After seeing the exhibition, we start to look at each other’s work!

Does one expose for maximum detail or for creative effect? I suggest former by metring off highlights rather than going for the ceative effect which can be done later. The tutors however suggest that going for creative effect is better; I can’t help but think that this is a more film orientated approach when the original rather than a copy was sent to the editor! One can of course do both since one needs to retain both detail and one’s impression of how the scene might be seen. Ansel Adams made the allegory of the capture being the score and the finished product the interpretation or performance of that score.

Exercises are about tutors seeing you have done the work; assignments are judged in terms of marks. OCA study days often come around to discussing the way the system of learning works.

Level 2 more intellectually challenging than technically demanding. Exercises are tasks that need understanding but do not expect great results; they support you in your practice of photography. Processing a RAW file is a skill that needs learning but not a part of the written course as software keeps changing. There are a lot of technical online tutorials to help one with this part of the learning process.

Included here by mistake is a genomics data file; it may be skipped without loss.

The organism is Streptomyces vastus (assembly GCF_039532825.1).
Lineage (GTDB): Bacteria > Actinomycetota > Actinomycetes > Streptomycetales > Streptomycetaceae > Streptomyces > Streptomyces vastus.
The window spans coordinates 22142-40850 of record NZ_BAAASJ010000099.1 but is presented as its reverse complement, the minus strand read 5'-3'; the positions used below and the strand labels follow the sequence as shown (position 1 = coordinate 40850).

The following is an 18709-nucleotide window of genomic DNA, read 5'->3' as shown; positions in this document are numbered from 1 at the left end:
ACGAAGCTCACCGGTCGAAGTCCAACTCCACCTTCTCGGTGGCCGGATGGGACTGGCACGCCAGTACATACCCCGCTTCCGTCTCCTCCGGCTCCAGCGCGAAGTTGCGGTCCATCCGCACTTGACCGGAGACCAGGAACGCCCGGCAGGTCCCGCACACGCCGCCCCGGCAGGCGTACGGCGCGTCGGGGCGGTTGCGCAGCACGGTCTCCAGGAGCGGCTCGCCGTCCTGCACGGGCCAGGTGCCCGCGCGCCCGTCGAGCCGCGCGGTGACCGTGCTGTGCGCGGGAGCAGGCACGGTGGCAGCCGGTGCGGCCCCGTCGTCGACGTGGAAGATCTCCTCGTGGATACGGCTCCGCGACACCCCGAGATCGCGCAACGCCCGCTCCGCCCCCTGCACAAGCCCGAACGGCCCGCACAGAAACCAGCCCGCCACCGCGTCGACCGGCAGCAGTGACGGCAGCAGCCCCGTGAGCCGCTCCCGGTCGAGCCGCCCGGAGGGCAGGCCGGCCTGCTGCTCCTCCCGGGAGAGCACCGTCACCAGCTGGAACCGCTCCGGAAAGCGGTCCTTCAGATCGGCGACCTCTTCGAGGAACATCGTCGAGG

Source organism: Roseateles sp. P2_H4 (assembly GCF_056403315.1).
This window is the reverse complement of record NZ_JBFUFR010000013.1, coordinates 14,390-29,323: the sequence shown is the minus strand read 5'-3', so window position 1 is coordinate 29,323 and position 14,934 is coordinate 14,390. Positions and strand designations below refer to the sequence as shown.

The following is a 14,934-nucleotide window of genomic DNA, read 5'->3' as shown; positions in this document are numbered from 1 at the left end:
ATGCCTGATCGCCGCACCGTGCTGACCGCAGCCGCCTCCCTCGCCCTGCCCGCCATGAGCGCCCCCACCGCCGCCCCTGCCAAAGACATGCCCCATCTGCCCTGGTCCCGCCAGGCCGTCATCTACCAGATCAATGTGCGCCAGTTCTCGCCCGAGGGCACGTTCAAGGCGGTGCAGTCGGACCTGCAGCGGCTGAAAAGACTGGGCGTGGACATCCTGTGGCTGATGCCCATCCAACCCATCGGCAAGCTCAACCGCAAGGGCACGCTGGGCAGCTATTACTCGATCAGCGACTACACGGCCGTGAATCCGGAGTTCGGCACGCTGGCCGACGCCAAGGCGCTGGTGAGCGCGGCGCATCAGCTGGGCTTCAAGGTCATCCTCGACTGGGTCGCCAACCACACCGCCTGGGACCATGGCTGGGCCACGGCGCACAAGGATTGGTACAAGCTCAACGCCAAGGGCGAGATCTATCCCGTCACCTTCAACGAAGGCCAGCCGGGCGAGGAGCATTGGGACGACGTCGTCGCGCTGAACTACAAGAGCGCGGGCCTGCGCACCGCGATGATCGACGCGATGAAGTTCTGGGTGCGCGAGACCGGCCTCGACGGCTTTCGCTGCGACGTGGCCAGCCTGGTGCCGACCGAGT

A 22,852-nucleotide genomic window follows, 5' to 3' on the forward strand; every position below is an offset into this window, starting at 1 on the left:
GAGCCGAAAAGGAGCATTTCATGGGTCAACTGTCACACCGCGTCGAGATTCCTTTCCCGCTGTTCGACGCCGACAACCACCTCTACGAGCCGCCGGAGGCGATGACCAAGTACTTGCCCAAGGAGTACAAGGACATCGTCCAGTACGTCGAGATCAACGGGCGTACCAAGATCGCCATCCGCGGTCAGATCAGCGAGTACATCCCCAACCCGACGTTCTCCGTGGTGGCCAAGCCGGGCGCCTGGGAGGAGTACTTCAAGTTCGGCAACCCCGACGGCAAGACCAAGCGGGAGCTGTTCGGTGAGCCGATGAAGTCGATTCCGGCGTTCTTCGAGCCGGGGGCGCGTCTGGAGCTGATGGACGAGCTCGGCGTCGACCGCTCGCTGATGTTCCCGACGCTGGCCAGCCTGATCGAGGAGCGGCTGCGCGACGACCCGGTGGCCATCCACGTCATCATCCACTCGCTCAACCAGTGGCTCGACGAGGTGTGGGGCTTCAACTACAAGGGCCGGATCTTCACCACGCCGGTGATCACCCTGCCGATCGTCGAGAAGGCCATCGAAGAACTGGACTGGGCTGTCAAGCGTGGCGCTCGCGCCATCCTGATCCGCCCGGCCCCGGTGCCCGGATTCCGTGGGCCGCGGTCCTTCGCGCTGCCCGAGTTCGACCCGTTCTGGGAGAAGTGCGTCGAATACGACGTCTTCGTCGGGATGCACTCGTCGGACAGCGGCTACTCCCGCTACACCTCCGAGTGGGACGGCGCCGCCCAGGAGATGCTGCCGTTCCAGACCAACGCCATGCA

The WOW factor in photography. Capitalist model of photography encourages this as images need instant appeal to sell themselves to the customer.

OCA course about exploring photography and not getting too bogged down.
Two new photographic courses at Level 1

OCA course has become more academic but then photography itself has become more conceptual. Theoretical considerations can be overwhelming yet have their place.

Show my Somerset Levels photos (the others seem more interested in this than the possibility of Western Tibet) and explain that it a landscape project rather than a social documentary approach focusing on people … it shows images of the flooded Somerset Levels followed by rephotographs of the same locations when the water has gone and Spring has come. There is feedback …

aesthetically appealing, beautiful images but serious theme underlying 

REF Simon Norfolk beautiful seascapes with unsettling captions … 

images don’t need people; avoid cliched “Points West” images 
what about photographing the mundane effects of flooding? not really part of what this project is about but a possible approach is to photograph the after effects of the flooding as well as the same landscapes in the Spring/Summer

OCA course about groups of images rather than the singular image

John mentions Michael Ackerman who uses film thereafter creating books

captions need to relate directly to the images and reflect their meaning


One thought on “OCA study day at landscape exhibition at the Ffotogallery in Cardiff 28’th Feb 2014

  1. Pingback: OCA study in Wales | Progressing With Digital Photography